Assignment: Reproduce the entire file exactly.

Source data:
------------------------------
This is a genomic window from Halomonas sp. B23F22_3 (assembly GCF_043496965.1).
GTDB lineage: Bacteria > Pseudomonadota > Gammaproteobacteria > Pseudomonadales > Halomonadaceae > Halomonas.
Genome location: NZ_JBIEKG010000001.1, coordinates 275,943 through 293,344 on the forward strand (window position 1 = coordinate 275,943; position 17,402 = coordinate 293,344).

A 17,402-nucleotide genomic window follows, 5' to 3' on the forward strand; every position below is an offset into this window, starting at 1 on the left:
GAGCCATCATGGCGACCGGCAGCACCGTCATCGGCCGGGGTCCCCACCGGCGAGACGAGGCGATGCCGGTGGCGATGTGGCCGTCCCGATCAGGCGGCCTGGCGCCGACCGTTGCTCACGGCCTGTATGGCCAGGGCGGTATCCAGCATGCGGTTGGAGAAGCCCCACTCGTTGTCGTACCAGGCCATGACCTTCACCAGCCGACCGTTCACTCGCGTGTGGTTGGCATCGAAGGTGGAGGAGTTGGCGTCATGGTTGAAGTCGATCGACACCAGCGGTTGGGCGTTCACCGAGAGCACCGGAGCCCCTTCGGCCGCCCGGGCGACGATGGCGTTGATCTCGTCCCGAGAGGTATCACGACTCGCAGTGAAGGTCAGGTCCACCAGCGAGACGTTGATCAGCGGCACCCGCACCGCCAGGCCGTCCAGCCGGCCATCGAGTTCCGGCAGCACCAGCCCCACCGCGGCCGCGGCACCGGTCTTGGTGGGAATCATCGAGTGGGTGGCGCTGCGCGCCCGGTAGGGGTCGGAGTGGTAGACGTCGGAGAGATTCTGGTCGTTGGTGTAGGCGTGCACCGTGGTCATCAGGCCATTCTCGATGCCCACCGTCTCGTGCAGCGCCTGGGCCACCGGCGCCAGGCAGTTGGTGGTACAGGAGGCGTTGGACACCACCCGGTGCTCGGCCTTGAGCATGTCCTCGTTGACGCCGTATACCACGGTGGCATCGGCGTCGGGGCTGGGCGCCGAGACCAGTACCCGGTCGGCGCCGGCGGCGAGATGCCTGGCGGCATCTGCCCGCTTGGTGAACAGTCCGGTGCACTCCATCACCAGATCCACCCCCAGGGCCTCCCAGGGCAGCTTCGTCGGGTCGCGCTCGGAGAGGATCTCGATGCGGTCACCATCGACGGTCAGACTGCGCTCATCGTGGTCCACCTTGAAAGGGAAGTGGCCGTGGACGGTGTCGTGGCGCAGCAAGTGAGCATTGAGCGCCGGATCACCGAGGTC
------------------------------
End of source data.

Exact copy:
This is a genomic window from Halomonas sp. B23F22_3 (assembly GCF_043496965.1).
GTDB lineage: Bacteria > Pseudomonadota > Gammaproteobacteria > Pseudomonadales > Halomonadaceae > Halomonas.
Genome location: NZ_JBIEKG010000001.1, coordinates 275,943 through 293,344 on the forward strand (window position 1 = coordinate 275,943; position 17,402 = coordinate 293,344).

A 17,402-nucleotide genomic window follows, 5' to 3' on the forward strand; every position below is an offset into this window, starting at 1 on the left:
GAGCCATCATGGCGACCGGCAGCACCGTCATCGGCCGGGGTCCCCACCGGCGAGACGAGGCGATGCCGGTGGCGATGTGGCCGTCCCGATCAGGCGGCCTGGCGCCGACCGTTGCTCACGGCCTGTATGGCCAGGGCGGTATCCAGCATGCGGTTGGAGAAGCCCCACTCGTTGTCGTACCAGGCCATGACCTTCACCAGCCGACCGTTCACTCGCGTGTGGTTGGCATCGAAGGTGGAGGAGTTGGCGTCATGGTTGAAGTCGATCGACACCAGCGGTTGGGCGTTCACCGAGAGCACCGGAGCCCCTTCGGCCGCCCGGGCGACGATGGCGTTGATCTCGTCCCGAGAGGTATCACGACTCGCAGTGAAGGTCAGGTCCACCAGCGAGACGTTGATCAGCGGCACCCGCACCGCCAGGCCGTCCAGCCGGCCATCGAGTTCCGGCAGCACCAGCCCCACCGCGGCCGCGGCACCGGTCTTGGTGGGAATCATCGAGTGGGTGGCGCTGCGCGCCCGGTAGGGGTCGGAGTGGTAGACGTCGGAGAGATTCTGGTCGTTGGTGTAGGCGTGCACCGTGGTCATCAGGCCATTCTCGATGCCCACCGTCTCGTGCAGCGCCTGGGCCACCGGCGCCAGGCAGTTGGTGGTACAGGAGGCGTTGGACACCACCCGGTGCTCGGCCTTGAGCATGTCCTCGTTGACGCCGTATACCACGGTGGCATCGGCGTCGGGGCTGGGCGCCGAGACCAGTACCCGGTCGGCGCCGGCGGCGAGATGCCTGGCGGCATCTGCCCGCTTGGTGAACAGTCCGGTGCACTCCATCACCAGATCCACCCCCAGGGCCTCCCAGGGCAGCTTCGTCGGGTCGCGCTCGGAGAGGATCTCGATGCGGTCACCATCGACGGTCAGACTGCGCTCATCGTGGTCCACCTTGAAAGGGAAGTGGCCGTGGACGGTGTCGTGGCGCAGCAAGTGAGCATTGAGCGCCGGATCACCGAGGTC